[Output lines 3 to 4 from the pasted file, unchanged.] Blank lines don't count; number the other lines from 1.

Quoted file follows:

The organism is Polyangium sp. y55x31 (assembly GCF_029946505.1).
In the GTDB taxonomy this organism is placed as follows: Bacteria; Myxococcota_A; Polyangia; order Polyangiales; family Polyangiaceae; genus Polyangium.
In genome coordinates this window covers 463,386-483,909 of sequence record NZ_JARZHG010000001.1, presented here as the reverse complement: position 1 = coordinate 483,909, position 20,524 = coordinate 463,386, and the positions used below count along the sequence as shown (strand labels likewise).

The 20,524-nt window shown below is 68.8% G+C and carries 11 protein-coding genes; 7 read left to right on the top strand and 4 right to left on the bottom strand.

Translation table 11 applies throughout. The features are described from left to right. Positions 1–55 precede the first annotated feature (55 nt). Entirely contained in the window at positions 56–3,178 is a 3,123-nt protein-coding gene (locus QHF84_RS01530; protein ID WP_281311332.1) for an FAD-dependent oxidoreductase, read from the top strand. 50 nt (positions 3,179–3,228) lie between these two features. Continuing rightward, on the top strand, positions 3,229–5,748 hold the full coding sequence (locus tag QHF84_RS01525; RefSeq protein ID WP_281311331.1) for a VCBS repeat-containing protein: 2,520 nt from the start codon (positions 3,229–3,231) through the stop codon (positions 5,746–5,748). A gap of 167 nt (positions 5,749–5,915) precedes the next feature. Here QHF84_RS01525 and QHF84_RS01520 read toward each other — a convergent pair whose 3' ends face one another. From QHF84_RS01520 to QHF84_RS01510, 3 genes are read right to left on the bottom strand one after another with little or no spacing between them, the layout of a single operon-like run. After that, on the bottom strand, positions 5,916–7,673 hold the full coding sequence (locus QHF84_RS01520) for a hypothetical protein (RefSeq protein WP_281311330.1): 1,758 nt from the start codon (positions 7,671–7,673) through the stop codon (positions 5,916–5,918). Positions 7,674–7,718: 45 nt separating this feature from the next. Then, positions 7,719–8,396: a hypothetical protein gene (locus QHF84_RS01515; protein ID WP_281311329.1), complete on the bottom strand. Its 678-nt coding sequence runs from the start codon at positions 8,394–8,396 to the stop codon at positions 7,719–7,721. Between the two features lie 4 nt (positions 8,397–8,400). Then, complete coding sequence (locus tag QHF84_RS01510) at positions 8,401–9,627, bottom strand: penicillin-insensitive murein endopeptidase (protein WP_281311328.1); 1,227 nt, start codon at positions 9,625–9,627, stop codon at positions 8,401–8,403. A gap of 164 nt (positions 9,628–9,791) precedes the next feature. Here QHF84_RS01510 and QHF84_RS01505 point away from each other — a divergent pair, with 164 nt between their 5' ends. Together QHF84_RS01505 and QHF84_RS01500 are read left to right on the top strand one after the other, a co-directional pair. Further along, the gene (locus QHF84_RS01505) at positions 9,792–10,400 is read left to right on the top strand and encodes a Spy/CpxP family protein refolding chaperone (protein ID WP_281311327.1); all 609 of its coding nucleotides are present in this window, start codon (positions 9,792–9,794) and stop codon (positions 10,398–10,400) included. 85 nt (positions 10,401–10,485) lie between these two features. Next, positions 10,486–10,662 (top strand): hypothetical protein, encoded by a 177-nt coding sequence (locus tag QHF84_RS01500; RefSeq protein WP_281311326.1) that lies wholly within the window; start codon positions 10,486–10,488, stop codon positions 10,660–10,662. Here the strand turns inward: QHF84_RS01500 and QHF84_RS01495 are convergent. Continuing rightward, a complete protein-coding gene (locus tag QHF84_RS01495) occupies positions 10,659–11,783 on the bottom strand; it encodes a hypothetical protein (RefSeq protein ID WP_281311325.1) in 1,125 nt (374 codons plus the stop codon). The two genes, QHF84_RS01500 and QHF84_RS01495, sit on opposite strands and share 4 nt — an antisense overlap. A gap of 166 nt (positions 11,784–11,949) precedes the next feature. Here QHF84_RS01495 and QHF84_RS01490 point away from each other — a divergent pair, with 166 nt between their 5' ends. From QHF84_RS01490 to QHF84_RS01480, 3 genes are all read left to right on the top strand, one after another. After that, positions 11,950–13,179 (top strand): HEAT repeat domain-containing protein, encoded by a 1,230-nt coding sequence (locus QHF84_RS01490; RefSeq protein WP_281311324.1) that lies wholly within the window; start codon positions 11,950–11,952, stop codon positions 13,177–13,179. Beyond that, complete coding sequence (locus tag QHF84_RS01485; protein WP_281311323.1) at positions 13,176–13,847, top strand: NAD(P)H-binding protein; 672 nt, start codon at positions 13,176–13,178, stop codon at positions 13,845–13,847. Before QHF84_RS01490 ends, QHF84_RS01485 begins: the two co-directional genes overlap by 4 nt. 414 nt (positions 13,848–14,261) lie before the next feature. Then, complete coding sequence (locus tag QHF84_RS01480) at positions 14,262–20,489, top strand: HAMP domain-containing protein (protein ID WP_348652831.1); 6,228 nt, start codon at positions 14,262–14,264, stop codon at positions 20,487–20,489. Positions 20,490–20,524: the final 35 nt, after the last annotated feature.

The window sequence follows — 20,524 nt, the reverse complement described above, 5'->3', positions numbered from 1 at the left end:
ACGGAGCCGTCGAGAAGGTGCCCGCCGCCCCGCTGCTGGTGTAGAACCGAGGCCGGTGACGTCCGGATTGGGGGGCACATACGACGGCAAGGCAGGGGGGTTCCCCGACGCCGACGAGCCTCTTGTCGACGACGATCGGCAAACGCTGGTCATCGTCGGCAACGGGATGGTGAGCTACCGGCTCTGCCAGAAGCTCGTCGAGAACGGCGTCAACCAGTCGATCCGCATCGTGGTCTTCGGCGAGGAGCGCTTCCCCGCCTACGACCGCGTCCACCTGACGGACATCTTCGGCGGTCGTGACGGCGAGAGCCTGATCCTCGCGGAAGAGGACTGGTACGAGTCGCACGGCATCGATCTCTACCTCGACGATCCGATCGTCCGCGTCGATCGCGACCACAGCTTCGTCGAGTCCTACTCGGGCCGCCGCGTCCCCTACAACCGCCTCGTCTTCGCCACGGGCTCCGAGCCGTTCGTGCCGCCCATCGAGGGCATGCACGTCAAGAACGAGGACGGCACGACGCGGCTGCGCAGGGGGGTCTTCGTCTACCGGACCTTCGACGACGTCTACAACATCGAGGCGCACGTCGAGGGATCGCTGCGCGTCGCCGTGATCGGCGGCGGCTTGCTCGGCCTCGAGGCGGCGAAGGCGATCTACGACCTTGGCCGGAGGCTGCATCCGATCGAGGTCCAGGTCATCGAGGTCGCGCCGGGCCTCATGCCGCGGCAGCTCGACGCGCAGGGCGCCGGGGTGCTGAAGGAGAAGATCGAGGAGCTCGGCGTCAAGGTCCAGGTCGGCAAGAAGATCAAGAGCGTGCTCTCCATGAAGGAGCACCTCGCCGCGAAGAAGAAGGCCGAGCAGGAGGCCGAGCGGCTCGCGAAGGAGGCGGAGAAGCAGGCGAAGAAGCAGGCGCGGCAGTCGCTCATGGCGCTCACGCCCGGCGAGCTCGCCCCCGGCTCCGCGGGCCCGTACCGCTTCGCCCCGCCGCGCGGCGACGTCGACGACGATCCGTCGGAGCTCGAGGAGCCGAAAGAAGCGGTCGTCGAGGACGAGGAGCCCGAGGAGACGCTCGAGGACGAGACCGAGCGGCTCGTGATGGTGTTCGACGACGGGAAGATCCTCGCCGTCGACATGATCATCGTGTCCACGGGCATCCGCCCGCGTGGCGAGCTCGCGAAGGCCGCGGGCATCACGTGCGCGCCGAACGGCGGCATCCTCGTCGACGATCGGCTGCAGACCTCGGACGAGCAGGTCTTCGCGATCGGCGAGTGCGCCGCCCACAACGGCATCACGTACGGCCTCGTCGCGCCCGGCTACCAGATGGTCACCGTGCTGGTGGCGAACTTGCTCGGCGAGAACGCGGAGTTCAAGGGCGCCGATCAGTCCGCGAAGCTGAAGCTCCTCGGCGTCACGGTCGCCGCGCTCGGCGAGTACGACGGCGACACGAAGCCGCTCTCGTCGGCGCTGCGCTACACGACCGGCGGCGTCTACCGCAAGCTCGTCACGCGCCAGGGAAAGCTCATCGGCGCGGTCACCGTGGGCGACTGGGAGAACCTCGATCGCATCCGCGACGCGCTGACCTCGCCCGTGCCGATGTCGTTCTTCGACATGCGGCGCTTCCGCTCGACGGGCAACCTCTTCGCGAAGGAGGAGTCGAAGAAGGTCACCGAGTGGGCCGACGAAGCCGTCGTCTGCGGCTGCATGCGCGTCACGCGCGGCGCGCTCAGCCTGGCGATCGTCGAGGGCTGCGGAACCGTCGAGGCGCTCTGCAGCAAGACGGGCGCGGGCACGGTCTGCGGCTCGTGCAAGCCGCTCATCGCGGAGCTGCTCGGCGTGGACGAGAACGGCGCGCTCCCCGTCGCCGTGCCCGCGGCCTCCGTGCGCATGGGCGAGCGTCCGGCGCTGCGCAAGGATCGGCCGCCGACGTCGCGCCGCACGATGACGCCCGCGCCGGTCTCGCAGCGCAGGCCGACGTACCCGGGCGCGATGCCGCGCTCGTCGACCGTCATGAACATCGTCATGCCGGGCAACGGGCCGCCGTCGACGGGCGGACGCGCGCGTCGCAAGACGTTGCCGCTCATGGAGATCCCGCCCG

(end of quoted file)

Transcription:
In genome coordinates this window covers 463,386-483,909 of sequence record NZ_JARZHG010000001.1, presented here as the reverse complement: position 1 = coordinate 483,909, position 20,524 = coordinate 463,386, and the positions used below count along the sequence as shown (strand labels likewise).

The 20,524-nt window shown below is 68.8% G+C and carries 11 protein-coding genes; 7 read left to right on the top strand and 4 right to left on the bottom strand.